Since the advent of electricity, the coal industry has been a cornerstone of American economy. Coal has employed countless white and blue collar workers, from miners to coal corporation executives. In the past decade, however, the number of jobs available in the coal industry has plummeted, largely due to the search for clean, green power as a result of the environmental movement. As public awareness as spread not only on the perilous health risks presented to coal miners, but, more importantly, on the catastrophic environmental effects of relying on coal for power. Not only does the mining process cause irreparable damage and destruction to local ecosystems, but the pollution caused from burning coal creates widespread public health risks.
In light of all of these factors, developed societies across the world have been looking for cleaner alternatives to power. Wind and solar power are the forerunners. However, many Americans who have associated electricity with coal since the advent of the light bulb, and have growing concerns about the impact the withering coal industry is having on the economy and work force. These people may be wondering, “Is renewable energy really here to stay?”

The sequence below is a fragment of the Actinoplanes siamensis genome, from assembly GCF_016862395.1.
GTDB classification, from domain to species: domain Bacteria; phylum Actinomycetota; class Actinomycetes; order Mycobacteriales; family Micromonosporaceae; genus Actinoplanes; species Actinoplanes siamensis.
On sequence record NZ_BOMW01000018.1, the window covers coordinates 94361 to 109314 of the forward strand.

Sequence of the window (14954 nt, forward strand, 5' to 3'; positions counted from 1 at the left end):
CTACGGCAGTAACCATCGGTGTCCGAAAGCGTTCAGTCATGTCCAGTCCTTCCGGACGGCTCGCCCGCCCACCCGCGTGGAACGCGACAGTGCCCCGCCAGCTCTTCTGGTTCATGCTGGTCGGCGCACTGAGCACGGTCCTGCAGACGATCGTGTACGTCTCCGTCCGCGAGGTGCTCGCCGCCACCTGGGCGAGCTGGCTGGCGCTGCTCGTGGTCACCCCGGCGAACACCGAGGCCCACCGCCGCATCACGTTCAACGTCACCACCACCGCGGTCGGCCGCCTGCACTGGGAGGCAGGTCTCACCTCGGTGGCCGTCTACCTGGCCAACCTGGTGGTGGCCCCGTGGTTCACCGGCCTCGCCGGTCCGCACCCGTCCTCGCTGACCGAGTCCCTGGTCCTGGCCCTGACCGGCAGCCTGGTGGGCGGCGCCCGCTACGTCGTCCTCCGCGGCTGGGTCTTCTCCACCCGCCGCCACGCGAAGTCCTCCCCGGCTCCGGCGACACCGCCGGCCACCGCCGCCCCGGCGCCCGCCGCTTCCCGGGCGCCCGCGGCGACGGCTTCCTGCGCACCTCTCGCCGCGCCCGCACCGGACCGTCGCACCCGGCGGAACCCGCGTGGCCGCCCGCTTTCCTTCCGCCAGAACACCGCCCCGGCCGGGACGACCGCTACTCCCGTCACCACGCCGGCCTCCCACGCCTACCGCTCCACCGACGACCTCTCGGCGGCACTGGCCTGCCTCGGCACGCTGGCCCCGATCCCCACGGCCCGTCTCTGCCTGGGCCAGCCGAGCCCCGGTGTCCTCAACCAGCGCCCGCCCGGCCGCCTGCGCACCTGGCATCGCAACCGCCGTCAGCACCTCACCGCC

The answer, coming from leading experts, is a resounding “Yes!” While coal, and it’s dirty-energy counterpart, natural gas, are integrated into the nation’s infrastructure in such a vital way that they won’t be fully dissipating anytime soon, there is growing evidence that shows renewable alternatives taking ground. In addition to wind, and solar, renewable energy alternatives include hydropower, biomass, and geothermal. In the economic sector, 2017 found coal stock prices lodged in place while leading renewable energy corporation stocks soared to record highs. The Environmental Protection Agency found that renewable energy sources now constitute 14.9% of the nation’s total energy, a figure that would have been inconceivable even a few decades ago.
You can expect that these trends will only strengthen. As renewable technologies continue to develop and gain popularity, their prices will continue to drop, which will pose even greater competition to traditional energy suppliers. Experts at Morgan Stanley suggest that, as a result, more and more energy companies will look to include renewables in their offerings. In the coming years, we can expect to see renewable energies dominating more and more of the power market, not less. The American public is gaining knowledge on the environmental costs of coal and natural gas, and is demanding safe, clean, green, and reliable alternatives to build the best possible future.